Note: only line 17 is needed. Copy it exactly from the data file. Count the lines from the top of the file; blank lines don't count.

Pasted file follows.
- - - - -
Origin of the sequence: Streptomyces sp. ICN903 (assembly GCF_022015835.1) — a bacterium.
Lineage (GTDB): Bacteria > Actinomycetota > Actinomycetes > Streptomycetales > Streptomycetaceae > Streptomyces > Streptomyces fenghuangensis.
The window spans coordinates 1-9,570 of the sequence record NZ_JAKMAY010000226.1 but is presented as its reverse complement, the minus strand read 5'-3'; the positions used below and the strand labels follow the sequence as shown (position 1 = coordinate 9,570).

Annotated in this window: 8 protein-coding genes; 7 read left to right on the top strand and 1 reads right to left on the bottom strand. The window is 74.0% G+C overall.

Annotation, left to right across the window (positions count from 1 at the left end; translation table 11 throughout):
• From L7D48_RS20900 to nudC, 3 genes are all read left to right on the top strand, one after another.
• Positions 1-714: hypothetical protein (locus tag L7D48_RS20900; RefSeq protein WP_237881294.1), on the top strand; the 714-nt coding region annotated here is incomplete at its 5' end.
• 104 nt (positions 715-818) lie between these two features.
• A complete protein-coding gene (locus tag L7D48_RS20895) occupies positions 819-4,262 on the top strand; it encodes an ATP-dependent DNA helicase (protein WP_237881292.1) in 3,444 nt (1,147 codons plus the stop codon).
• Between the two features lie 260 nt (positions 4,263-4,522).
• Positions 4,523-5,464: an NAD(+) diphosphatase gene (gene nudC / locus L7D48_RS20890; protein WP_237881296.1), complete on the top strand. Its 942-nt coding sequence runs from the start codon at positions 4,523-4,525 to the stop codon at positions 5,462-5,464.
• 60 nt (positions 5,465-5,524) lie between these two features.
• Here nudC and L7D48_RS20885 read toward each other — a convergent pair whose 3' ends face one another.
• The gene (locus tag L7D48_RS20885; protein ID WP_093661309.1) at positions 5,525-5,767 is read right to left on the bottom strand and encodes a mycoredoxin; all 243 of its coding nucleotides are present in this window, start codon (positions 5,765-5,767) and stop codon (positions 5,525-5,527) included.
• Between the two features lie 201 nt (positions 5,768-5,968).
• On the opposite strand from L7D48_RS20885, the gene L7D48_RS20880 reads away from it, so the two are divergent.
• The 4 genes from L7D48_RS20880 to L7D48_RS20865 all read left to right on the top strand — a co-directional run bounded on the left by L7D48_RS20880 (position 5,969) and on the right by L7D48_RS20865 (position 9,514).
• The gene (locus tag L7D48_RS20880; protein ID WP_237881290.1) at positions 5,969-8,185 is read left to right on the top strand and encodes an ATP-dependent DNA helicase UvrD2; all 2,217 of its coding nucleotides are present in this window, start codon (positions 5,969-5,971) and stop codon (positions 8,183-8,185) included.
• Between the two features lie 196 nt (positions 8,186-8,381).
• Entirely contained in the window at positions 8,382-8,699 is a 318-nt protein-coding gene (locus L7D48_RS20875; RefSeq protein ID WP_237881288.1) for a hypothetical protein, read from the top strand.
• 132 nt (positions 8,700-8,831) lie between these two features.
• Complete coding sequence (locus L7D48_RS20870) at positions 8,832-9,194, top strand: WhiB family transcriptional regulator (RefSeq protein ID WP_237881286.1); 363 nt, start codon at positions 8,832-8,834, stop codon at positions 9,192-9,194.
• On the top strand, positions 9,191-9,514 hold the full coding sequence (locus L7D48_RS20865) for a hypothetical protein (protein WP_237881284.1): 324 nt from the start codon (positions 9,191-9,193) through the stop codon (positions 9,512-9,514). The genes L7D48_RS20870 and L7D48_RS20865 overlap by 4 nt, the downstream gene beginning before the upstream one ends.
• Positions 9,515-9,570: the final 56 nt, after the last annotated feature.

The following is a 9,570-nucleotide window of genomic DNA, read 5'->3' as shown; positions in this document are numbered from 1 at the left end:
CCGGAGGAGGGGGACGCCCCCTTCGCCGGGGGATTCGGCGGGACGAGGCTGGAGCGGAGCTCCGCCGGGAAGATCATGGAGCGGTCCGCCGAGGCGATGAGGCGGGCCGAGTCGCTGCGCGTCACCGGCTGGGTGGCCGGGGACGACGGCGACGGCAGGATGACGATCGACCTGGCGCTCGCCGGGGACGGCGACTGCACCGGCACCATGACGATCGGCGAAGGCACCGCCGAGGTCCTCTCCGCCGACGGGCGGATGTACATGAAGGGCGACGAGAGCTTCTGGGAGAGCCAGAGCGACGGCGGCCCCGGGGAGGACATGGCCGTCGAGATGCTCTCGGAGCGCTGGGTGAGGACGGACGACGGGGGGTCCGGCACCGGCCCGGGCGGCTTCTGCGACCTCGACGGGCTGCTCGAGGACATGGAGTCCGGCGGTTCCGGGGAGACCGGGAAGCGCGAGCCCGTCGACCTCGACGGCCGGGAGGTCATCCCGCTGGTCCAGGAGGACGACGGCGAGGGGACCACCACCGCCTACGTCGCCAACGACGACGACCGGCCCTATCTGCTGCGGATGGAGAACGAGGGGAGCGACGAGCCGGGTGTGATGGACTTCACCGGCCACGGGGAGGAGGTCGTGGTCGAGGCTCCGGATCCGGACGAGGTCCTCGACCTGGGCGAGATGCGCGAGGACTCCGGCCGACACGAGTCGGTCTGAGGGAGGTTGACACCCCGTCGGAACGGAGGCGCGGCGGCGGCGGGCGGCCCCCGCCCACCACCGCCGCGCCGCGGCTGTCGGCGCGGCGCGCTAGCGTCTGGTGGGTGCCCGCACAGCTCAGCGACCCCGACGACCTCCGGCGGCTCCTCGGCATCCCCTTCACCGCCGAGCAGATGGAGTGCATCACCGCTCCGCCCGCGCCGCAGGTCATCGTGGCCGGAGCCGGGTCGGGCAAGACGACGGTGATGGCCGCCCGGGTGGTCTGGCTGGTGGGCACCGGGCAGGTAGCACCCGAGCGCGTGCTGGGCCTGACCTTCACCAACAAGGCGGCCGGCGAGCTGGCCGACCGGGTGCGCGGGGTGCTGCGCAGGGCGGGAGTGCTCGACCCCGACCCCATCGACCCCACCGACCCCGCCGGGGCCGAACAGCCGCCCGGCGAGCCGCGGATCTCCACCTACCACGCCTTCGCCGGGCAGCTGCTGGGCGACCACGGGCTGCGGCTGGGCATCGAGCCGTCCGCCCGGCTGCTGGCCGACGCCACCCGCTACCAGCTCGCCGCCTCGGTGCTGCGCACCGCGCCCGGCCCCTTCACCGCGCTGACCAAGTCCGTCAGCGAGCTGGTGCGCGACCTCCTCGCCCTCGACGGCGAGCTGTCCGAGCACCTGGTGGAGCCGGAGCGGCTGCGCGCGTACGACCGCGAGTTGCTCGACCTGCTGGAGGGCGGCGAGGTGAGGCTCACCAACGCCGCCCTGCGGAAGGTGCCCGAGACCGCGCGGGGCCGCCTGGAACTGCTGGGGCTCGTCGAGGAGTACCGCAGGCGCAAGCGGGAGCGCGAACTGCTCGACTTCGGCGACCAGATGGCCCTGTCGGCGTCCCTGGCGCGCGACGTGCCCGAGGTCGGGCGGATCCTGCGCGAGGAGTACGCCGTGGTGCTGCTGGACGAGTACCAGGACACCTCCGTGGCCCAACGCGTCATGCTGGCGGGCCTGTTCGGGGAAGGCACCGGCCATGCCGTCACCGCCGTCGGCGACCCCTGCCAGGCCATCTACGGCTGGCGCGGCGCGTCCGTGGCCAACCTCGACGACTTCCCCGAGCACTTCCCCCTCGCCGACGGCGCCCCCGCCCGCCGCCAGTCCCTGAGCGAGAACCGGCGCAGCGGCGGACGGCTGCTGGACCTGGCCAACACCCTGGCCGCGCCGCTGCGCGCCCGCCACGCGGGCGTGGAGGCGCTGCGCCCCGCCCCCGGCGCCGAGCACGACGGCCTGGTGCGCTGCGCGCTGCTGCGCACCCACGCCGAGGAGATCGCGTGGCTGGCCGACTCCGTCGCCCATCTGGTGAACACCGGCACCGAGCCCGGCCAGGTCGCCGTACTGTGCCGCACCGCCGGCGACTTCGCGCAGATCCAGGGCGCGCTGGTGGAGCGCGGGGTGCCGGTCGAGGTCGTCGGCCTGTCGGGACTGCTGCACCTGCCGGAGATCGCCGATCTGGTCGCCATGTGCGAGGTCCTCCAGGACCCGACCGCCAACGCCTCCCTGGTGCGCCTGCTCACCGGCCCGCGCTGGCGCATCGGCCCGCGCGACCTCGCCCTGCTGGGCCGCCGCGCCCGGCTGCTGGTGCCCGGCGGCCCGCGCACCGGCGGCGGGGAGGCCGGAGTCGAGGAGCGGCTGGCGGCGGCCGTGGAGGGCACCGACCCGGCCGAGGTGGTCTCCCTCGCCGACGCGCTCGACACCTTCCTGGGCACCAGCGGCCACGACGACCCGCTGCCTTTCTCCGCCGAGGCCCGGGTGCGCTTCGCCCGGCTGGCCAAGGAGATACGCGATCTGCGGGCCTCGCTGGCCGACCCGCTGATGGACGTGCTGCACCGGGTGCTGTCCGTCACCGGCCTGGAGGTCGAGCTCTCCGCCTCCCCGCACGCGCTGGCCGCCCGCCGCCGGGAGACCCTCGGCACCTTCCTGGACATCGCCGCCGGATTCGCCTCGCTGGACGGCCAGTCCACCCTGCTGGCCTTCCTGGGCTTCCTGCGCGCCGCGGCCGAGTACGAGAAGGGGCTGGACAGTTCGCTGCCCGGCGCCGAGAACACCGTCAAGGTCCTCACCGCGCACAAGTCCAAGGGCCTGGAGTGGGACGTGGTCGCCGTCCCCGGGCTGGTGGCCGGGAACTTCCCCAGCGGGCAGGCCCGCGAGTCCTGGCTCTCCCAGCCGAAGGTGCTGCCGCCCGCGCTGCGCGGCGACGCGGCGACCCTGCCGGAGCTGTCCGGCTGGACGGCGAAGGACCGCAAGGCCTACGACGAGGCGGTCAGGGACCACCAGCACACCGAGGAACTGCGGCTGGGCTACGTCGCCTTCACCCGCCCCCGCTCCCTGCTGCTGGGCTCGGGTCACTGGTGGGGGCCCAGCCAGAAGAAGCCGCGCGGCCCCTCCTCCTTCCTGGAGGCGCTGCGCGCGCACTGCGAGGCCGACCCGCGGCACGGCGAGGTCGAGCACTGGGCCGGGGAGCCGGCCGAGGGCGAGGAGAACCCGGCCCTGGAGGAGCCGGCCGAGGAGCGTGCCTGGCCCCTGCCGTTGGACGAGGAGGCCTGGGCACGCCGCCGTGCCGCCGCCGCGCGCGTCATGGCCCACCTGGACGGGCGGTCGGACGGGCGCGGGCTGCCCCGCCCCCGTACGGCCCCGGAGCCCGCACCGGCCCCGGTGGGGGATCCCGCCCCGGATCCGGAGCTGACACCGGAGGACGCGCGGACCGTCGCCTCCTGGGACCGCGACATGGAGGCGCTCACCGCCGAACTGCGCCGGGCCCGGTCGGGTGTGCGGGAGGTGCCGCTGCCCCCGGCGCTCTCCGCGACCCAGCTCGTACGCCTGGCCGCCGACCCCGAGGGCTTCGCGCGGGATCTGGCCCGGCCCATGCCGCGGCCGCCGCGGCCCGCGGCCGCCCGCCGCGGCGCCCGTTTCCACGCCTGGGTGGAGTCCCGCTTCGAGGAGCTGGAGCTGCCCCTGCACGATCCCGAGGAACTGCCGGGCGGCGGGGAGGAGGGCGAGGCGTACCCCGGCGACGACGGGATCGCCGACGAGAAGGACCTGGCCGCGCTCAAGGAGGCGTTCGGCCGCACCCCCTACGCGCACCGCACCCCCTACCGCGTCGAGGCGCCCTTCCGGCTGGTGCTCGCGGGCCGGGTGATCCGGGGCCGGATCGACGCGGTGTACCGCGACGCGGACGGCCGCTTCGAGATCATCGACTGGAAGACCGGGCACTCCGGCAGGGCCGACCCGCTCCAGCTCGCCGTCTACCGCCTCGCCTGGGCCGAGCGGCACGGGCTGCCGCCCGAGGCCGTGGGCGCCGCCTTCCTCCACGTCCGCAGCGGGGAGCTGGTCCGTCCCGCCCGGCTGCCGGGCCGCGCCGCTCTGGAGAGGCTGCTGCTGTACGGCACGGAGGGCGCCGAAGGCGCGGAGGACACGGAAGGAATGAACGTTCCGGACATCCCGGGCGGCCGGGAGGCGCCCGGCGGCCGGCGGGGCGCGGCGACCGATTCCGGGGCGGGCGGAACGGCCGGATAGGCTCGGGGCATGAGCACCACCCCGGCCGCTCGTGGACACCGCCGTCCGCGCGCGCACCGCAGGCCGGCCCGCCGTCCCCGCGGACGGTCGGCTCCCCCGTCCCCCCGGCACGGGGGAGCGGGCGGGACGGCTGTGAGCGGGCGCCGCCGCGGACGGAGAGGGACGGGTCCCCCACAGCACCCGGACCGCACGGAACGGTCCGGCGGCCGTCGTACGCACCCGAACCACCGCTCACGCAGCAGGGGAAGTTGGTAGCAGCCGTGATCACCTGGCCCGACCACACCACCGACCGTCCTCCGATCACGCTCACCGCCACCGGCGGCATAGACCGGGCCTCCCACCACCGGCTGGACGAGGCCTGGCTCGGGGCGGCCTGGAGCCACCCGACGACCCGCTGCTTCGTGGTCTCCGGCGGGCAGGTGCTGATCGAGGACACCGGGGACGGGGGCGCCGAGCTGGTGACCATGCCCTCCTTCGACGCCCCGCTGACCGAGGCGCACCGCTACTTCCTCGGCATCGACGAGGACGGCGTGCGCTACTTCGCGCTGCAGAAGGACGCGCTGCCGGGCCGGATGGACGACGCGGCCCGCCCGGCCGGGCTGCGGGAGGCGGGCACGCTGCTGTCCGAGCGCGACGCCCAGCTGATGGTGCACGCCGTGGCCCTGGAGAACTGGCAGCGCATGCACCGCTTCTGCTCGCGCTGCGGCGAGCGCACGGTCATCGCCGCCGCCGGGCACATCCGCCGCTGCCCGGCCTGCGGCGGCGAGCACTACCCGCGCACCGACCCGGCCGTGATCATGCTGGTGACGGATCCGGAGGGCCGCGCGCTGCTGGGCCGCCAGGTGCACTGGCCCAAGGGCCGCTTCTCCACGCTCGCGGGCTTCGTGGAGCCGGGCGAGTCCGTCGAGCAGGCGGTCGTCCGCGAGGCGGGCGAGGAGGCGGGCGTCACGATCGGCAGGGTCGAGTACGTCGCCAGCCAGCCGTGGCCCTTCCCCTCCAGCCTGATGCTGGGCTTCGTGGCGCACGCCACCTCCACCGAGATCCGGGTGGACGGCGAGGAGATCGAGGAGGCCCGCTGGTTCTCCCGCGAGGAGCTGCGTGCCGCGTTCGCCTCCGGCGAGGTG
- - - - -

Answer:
• The 4 genes from L7D48_RS20880 to L7D48_RS20865 all read left to right on the top strand — a co-directional run bounded on the left by L7D48_RS20880 (position 5,969) and on the right by L7D48_RS20865 (position 9,514).